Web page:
Potentially Fatal Heart Disorder Linked To More Than 50 Common Prescription Medications

July 26 00:00 2001 Print This Article

A new survey reveals that a danger in medicine chests may not be getting enough attention. As a result, patients may be at risk from more than 50 prescription medications that can cause a heart rhythm problem. Known as Long QT Syndrome, the condition can lead to fainting and sudden death. These symptoms usually happen without warning.

A recent survey of 400 doctors found that many do not have enough information about Long QT to protect patients. While doctors say they know what the condition is, the survey shows they do not recognize its symptoms or patients at risk.

One in five doctors say they lack information about drug-induced Long QT, and one in six dont know any of its symptoms, says G. Michael Vincent, M.D., founder and president of the Sudden Arrhythmia Death Syndromes Foundation (SADS), which sponsored the survey. This is worrisome, because millions of people take medications that can cause Long QT. We need more doctor and patient awareness to save lives.

The Food and Drug Administration is also worried about the dangers of Long QT. As a result, widely prescribed medications, such as the heartburn drug Propulsid and the allergy drug Seldane, are no longer used. Other drugs that can cause the condition, such as the psychiatric drug Mellaril, remain available but are restricted. New medications with strong warnings about the risks of Long QT enter the market regularly.

Long QT Syndrome and Who Is At Risk

Long QT delays the recharging of the hearts electrical system that prepares for the next heartbeat. Anyone can develop the condition and resulting heart rhythm problems. However, some factors increase the risk. They include taking several medications; taking too much of a medication; and having heart, kidney or liver disease, such as hepatitis.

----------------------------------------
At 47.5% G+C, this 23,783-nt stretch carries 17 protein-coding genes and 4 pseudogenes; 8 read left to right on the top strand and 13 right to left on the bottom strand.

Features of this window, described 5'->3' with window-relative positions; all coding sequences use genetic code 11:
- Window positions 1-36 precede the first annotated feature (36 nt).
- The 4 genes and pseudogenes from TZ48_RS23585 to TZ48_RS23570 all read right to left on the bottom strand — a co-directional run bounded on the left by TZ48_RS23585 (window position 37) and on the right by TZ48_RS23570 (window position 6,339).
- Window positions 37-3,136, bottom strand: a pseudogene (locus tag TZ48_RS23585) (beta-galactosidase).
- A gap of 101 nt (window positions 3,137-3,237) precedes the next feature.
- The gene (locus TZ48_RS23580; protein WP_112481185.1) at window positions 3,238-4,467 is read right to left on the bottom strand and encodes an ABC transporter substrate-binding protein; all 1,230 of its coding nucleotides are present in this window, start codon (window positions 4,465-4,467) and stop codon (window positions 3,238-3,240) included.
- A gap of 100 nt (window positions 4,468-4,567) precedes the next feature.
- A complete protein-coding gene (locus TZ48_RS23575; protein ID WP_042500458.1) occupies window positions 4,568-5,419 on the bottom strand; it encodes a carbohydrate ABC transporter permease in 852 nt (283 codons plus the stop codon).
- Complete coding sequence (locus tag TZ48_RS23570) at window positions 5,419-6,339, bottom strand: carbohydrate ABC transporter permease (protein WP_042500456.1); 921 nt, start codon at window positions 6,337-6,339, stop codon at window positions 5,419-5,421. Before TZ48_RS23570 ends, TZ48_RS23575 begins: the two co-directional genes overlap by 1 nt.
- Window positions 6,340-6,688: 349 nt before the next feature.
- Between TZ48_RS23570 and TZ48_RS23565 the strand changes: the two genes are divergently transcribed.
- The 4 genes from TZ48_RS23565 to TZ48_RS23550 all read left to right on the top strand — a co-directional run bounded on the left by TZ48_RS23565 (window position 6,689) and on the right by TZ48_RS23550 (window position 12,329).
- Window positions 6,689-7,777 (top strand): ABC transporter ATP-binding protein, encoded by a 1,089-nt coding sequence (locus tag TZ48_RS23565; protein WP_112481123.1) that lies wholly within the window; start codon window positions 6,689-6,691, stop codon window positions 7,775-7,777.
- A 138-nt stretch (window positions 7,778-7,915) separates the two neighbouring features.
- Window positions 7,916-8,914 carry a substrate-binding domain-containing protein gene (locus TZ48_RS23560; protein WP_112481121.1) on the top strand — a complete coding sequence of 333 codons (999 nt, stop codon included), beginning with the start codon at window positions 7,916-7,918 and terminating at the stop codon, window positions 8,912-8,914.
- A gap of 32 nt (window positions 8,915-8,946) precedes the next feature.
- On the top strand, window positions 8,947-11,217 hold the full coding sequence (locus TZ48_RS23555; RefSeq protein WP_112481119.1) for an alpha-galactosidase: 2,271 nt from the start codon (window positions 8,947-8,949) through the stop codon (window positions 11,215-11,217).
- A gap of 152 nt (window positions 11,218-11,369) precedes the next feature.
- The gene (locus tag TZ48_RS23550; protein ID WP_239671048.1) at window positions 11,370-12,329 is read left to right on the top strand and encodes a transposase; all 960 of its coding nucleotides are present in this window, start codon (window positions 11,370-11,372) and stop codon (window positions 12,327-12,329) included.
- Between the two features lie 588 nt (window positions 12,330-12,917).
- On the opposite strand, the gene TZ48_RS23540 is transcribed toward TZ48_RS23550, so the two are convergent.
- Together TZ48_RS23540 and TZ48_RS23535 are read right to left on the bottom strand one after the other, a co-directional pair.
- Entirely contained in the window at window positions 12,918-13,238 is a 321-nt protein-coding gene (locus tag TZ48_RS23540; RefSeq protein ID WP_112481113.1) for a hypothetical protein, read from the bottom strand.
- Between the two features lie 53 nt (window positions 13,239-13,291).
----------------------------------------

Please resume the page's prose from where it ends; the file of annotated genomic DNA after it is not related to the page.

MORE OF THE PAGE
Some people have a number of risk factors. These include people with severe mental illness or heart disease, the elderly and people taking several medications. Women are more at risk because their hearts normally have longer QT intervals than do mens hearts.

Preventing Drug-Induced Long QT

To prevent drug-induced Long QT, doctors can identify patients who are at risk and decide if a medication could cause a heart problem. To protect themselves, patients can:

  • Give a list of all their medications to their doctor and pharmacist.

  • Go to only one pharmacist, who can keep track of all their medications.

  • Do not take drugs they do not need and never take someone elses medications.

  • Limit alcohol use.

  • Be cautious when using herbal treatments.

  • Stop all new drugs immediately and contact their doctor if they faint or feel heart discomfort or palpitations.

The SADS Foundation, a non-profit organization established in 1991, is committed to supporting families and individuals with cardiac arrhythmias through education, research and advocacy.

If you have concerns about Long QT, visit the SADS Foundation Web site, www.sads.org. Brochures on both drug-induced Long QT and inherited Long QT will be available online. Or, write to SADS at 508 E. South Temple, Suite 20, Salt Lake City, Utah, 84102 to request a brochure.


Source: SADS Foundation

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